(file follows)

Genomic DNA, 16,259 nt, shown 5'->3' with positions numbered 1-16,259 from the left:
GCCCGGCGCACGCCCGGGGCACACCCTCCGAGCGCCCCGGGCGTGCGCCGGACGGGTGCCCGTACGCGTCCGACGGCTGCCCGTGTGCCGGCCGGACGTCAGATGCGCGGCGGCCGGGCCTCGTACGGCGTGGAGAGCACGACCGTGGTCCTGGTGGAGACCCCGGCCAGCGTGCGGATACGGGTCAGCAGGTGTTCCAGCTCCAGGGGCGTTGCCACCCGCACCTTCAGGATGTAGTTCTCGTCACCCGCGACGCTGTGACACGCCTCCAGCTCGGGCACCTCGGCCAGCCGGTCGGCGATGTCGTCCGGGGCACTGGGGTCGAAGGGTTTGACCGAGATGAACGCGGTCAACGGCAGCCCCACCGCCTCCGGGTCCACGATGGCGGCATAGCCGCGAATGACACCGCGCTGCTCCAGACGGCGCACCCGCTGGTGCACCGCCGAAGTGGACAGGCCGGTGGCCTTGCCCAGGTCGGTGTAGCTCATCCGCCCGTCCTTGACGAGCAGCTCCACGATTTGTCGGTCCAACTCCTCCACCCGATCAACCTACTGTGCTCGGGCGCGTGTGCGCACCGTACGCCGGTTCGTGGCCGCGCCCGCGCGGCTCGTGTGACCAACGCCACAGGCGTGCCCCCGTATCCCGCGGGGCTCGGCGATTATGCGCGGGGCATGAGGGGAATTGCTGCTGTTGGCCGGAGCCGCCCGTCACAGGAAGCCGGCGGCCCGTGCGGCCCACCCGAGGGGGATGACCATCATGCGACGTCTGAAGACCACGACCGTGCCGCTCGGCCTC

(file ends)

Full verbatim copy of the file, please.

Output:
Genomic DNA, 16,259 nt, shown 5'->3' with positions numbered 1-16,259 from the left:
GCCCGGCGCACGCCCGGGGCACACCCTCCGAGCGCCCCGGGCGTGCGCCGGACGGGTGCCCGTACGCGTCCGACGGCTGCCCGTGTGCCGGCCGGACGTCAGATGCGCGGCGGCCGGGCCTCGTACGGCGTGGAGAGCACGACCGTGGTCCTGGTGGAGACCCCGGCCAGCGTGCGGATACGGGTCAGCAGGTGTTCCAGCTCCAGGGGCGTTGCCACCCGCACCTTCAGGATGTAGTTCTCGTCACCCGCGACGCTGTGACACGCCTCCAGCTCGGGCACCTCGGCCAGCCGGTCGGCGATGTCGTCCGGGGCACTGGGGTCGAAGGGTTTGACCGAGATGAACGCGGTCAACGGCAGCCCCACCGCCTCCGGGTCCACGATGGCGGCATAGCCGCGAATGACACCGCGCTGCTCCAGACGGCGCACCCGCTGGTGCACCGCCGAAGTGGACAGGCCGGTGGCCTTGCCCAGGTCGGTGTAGCTCATCCGCCCGTCCTTGACGAGCAGCTCCACGATTTGTCGGTCCAACTCCTCCACCCGATCAACCTACTGTGCTCGGGCGCGTGTGCGCACCGTACGCCGGTTCGTGGCCGCGCCCGCGCGGCTCGTGTGACCAACGCCACAGGCGTGCCCCCGTATCCCGCGGGGCTCGGCGATTATGCGCGGGGCATGAGGGGAATTGCTGCTGTTGGCCGGAGCCGCCCGTCACAGGAAGCCGGCGGCCCGTGCGGCCCACCCGAGGGGGATGACCATCATGCGACGTCTGAAGACCACGACCGTGCCGCTCGGCCTC